• Ubiquitous computing: using computing power available in user devices such as mobile phones or other appliances.

Using these (and similar) kinds of computing presents its own challenges, since neither the topology nor the availability of a particular node is known; computing nodes will have different performances and capabilities (and the connection to them will too) so that evolutionary computing paradigms will have to be adapted to them to take full-advantage of the system without losing the essence of evolutionary algorithm.

Topics of interest include but are not limited to:

  • Complex systems issues in parasitic/volunteer computing
  • Emerging computing environments, free or low-price: cloud computing, NoSQL, REST and other web services
  • Performance evaluation and measuring  (speed ups, scalability, work load…).
  • Adaptation of algorithms to dynamic, ad-hoc environments
  • Evolutionary computation and other bioinspired algorithms in P2P, Map/Reduce and other dynamic environments.
  • Bioinspired algorithms applied to those types of environments.
  • Implementation issues
  • Open source implementations

Both theoretical and applied works related to the topics are sought, as well as those that present a framework that is based on an informal computing environment.

Editors

JJ Merelo, University of Granada
Maribel García Arenas, University of Granada
Juan Luis Jiménez Laredo, University of Luxemburg
Francisco Fernández de Vega, University of Extremadura
David Corne, Heriot-Watt University

Call for papers: Natural Computation Special Issue on Distributed Evolutionary Computation in Informal Environments

Introduction

Informal computing includes ways of creating computing systems which are not fixed or bound to an organization, such as:

  • Parasitic or stealth computing: using computing resources without explicit authorization from the user, for instance by visiting a web page.
  • Volunteer computing: the user submits resources to a pool explicitly, by running a program o visiting a web site.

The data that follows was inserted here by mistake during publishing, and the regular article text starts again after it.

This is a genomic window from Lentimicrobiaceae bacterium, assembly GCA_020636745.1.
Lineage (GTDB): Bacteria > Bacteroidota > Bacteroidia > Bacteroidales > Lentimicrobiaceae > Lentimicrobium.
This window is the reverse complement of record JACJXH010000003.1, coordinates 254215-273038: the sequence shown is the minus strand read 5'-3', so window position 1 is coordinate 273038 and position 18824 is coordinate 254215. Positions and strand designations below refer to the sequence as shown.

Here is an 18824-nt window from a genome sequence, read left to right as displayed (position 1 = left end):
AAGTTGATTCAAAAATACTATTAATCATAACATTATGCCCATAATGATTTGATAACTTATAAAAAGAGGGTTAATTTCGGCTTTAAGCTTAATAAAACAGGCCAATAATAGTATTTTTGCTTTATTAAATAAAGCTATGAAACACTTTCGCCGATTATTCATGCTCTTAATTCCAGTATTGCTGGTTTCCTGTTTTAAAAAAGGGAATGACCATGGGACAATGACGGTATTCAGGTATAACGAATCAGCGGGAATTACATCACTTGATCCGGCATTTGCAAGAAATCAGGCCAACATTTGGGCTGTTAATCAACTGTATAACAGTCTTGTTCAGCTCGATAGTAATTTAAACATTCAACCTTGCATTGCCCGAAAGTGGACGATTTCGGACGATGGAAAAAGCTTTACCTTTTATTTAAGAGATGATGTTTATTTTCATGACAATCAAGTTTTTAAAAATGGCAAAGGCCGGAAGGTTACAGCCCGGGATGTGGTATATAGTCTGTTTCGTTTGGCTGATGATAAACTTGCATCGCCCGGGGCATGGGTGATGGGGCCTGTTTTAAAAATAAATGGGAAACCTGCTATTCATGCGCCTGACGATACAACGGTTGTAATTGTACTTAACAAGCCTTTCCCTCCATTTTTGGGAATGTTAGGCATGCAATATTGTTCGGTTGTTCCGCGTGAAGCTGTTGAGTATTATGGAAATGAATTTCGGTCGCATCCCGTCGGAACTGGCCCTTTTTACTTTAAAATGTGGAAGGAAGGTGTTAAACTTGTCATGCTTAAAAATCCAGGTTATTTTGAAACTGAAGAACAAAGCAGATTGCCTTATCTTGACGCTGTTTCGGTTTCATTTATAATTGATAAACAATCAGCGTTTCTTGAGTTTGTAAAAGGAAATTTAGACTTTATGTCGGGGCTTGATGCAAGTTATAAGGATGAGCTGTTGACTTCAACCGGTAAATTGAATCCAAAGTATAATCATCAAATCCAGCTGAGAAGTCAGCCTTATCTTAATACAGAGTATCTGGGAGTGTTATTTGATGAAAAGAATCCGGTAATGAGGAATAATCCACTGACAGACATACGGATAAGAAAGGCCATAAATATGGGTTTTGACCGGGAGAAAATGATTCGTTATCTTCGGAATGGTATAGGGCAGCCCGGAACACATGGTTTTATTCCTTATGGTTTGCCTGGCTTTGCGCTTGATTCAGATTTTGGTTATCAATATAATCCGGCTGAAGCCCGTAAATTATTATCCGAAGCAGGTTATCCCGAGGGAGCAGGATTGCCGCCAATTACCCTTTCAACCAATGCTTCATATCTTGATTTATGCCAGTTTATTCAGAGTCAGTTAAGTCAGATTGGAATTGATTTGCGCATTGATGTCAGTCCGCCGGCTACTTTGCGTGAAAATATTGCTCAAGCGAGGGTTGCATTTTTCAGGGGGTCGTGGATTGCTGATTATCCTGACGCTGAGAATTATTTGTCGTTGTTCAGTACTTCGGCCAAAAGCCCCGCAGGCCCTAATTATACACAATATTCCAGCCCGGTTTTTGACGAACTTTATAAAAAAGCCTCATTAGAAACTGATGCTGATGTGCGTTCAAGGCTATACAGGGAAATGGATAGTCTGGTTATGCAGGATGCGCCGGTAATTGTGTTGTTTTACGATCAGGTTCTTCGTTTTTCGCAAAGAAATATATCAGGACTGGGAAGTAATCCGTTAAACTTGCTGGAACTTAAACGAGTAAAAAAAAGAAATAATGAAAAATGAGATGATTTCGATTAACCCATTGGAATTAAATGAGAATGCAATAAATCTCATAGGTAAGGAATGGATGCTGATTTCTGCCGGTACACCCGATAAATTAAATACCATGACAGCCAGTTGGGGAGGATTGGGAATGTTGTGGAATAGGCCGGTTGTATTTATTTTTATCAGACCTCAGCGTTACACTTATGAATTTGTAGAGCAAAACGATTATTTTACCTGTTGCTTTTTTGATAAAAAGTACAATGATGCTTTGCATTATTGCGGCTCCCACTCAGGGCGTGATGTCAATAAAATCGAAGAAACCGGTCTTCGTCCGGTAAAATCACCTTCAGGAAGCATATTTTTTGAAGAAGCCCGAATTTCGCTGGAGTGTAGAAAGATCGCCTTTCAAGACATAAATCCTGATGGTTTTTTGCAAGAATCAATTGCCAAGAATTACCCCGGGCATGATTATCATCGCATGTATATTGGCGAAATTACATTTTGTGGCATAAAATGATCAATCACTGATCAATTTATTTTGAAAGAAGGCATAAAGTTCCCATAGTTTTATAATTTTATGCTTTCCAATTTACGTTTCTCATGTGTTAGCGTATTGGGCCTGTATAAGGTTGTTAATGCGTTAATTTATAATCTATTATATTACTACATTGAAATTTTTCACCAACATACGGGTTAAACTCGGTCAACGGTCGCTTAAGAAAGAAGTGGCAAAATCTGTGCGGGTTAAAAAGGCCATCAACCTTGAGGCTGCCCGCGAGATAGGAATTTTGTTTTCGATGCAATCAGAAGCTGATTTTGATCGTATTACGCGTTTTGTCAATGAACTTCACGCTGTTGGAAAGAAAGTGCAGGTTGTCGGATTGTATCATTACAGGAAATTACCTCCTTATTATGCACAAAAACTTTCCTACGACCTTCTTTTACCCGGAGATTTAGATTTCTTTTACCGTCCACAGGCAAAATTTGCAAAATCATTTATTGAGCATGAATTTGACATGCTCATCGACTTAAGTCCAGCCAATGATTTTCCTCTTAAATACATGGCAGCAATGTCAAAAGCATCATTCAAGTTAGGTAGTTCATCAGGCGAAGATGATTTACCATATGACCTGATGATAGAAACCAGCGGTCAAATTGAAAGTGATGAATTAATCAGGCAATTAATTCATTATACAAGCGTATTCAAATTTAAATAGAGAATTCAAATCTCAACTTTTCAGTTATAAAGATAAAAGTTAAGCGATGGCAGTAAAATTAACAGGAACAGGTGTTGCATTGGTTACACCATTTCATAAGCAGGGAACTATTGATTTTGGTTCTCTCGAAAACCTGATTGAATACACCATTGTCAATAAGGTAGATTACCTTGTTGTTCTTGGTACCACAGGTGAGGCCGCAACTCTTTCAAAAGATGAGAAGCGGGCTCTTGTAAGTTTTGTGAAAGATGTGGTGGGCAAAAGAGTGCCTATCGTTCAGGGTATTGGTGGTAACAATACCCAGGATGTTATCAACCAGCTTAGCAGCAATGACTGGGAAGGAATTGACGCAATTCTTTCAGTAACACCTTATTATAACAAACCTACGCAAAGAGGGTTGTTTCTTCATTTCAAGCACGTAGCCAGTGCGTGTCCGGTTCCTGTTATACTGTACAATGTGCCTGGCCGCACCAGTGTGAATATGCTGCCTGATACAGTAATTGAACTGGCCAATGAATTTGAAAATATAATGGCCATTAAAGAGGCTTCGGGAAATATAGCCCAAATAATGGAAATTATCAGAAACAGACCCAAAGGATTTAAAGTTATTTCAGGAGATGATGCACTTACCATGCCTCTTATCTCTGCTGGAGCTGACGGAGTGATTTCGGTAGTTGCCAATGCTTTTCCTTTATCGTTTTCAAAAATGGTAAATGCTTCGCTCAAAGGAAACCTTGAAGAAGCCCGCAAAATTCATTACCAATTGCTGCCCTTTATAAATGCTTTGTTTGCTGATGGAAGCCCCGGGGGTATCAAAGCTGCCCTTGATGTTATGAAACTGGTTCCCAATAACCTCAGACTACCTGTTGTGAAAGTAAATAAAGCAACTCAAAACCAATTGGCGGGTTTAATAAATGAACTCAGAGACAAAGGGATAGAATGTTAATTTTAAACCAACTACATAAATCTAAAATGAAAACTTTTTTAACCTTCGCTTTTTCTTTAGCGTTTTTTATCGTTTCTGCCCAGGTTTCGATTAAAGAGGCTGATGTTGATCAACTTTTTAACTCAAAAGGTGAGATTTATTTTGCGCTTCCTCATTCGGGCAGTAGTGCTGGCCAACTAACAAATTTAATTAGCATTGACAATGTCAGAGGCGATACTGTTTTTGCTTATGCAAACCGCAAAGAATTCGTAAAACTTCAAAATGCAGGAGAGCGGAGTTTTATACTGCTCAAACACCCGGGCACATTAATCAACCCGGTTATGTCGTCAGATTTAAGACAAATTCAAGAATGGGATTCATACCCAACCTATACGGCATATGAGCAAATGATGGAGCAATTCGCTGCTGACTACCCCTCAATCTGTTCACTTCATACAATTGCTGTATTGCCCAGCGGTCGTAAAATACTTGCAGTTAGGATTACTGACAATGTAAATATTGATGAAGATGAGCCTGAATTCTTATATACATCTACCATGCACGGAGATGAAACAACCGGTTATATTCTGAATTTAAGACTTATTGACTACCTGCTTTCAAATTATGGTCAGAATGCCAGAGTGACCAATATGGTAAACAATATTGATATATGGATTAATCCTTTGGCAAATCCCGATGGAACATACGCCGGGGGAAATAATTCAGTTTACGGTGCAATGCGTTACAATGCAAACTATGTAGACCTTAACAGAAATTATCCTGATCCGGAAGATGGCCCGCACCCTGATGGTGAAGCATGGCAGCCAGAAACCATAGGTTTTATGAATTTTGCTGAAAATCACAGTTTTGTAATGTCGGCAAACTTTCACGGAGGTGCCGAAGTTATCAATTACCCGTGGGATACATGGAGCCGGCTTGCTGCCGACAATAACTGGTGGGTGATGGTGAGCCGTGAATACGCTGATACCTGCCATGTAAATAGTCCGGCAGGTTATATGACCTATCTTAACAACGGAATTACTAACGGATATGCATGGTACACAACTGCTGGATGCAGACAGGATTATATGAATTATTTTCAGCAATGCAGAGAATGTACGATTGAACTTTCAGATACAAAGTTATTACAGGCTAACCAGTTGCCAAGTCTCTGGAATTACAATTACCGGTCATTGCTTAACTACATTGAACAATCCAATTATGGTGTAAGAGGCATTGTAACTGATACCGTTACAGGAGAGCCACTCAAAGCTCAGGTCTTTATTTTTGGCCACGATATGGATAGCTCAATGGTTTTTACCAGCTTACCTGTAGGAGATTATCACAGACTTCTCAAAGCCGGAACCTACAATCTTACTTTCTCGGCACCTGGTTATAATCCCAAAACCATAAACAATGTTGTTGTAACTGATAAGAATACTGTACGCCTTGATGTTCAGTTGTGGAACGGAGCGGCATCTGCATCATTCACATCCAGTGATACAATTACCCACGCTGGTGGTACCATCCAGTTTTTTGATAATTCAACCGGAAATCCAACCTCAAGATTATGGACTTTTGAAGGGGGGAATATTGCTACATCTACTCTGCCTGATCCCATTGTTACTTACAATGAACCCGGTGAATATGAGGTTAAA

• Freeriding computing: using computing resources which are free or available, to a certain extent, in the network; for instance, using Google Apps or resources such as Wolfram-Alpha. Similar to parasitic computing, except that the provider of those resources knows, but does not care (up to a certain extent).
  • Ubiquitous computing: using computing power available in user devices such as mobile phones or other appliances.

Using these (and similar) kinds of computing presents its own challenges, since neither the topology nor the availability of a particular node is known; computing nodes will have different performances and capabilities (and the connection to them will too) so that evolutionary computing paradigms will have to be adapted to them to take full advantage of the system without losing the essence of evolutionary algorithm.
Thus, the main topics of the workshop are (but will not be limited to):

  • Performance prediction and analysis
  • New computing paradigms
  • Practical applications
  • Implementations

Call for papers

The papers should be related to evolutionary computation and other bioinspired metaheuristics such as ant colony optimization algorithms and particle swarm systems.

  • Complex systems issues in parasitic/volunteer computing
  • Emerging computing environments, free or low-price: cloud computing, NoSQL, REST and other web services
  • Performance evaluation and measuring  (speed ups, scalability, work load…).
  • Adaptation of algorithms to dynamic, ad-hoc environments
  • Evolutionary computation and other bioinspired algorithms in P2P, Map/Reduce and other dynamic environments.
  • Bioinspired algorithms applied to those types of environments.
  • Implementation issues
  • Open source implementations

Both theoretical and applied works related to the topics of the workshop are sought, as well as those that present a framework that is based on an informal computing environment.

Deadline

UpdateDeadline for submission is February 15th. Papers will be submitted through the Natural Computing system, by selecting this special issue (SI: Informal Environments) as “Article Type”. Authors from the IWDECIE workshop are specially invited, and their reviews will be taken into consideration.

Editors

JJ Merelo, University of Granada
Maribel García Arenas, University of Granada
Juan Luis Jiménez Laredo, University of Luxemburg
Francisco Fernández de la Vega, University of Extremadura
David Corne, Heriot-Watt University